Advances in technology have made malaria both preventable and treatable, yet over 400,000 people died from the disease in 2019, two-thirds of them children under the age of five and more than 90 percent of them in Africa. Ahead of this year’s World Malaria Day, Malaria Consortium and Imperial College Malaria Network take a look at the diagnostic innovations that could pave the way for malaria elimination.
Accurate, sensitive and affordable diagnostic methods are crucial to reducing malaria incidence and deaths. Conventional methods of malaria diagnosis used in low- and middle-income countries (LMICs), such as rapid diagnostic tests (RDTs) and lab-based methods such as microscopy, have been pivotal tools in achieving reductions in malaria cases. However, these methods have limitations that affect decisions about how best to treat a patient and how to deploy effective interventions to prevent further transmission.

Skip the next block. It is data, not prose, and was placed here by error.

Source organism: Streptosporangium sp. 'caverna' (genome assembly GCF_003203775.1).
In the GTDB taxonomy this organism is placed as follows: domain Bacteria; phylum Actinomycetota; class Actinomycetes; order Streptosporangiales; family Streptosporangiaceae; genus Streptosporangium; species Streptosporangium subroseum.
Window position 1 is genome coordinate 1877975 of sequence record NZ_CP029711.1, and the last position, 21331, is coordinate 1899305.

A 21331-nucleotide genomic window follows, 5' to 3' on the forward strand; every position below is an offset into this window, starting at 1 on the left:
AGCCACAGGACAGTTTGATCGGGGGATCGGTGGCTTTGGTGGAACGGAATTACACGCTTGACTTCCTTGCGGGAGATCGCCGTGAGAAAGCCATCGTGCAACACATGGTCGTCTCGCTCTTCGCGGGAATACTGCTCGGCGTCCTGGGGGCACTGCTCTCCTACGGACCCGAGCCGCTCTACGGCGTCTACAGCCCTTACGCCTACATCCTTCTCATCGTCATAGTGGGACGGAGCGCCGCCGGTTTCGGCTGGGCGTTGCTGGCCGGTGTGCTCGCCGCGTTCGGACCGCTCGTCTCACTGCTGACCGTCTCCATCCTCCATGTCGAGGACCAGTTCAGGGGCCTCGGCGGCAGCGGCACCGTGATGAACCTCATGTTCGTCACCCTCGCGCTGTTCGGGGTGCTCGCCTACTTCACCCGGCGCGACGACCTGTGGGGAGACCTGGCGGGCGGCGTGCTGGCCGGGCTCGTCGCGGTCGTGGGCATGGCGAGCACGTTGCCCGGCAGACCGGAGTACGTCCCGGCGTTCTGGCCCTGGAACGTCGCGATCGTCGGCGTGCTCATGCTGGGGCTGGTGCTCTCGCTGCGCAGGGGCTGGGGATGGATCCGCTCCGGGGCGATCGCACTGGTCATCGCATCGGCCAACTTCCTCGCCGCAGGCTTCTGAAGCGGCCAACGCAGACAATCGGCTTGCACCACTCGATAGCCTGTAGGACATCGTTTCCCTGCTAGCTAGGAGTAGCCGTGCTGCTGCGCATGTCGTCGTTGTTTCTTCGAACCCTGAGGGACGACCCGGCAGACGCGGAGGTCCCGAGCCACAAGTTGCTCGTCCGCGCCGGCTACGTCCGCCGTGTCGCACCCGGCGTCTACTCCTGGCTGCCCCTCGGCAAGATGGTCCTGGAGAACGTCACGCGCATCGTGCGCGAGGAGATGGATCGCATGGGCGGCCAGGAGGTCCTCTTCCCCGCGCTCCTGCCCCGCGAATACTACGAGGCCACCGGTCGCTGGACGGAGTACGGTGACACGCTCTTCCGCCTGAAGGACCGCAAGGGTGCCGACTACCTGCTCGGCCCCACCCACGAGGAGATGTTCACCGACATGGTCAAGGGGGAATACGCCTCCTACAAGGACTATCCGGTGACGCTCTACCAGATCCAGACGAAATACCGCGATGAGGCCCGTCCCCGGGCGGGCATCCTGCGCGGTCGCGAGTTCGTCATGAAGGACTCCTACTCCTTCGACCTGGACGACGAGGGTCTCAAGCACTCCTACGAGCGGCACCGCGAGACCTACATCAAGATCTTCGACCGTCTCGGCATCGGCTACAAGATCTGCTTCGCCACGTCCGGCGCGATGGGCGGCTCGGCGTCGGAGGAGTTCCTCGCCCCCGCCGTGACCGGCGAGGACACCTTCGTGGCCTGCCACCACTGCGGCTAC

Lab-based detection methods like microscopy are largely accurate, but are comparatively slow in providing results and require expensive equipment and training, which in LMICs means they are often only available in larger clinics and hospitals.
RDTs on the other hand are inexpensive and extremely fast at providing diagnosis (usually in under 20 minutes) and have therefore proved to be a useful tool for LMICs with a high burden of malaria. However, they are not sensitive enough for those with low-level infection without symptoms and there are increasing concerns over genetic mutations in the malaria parasite that mean the tests are unable to detect malaria in a patient. “In some areas, parasites have gained mutations in the genes which encode the protein detected by rapid diagnostic tests, meaning that the diagnostics no longer work in some patients. This is one of the first ever cases of a disease evolving resistance to a diagnostic, which emphasises the continual need for new digital tests that can detect new parasite targets to keep up with parasite evolution,” explains Dr Lucy Okell, Imperial College Senior Lecturer.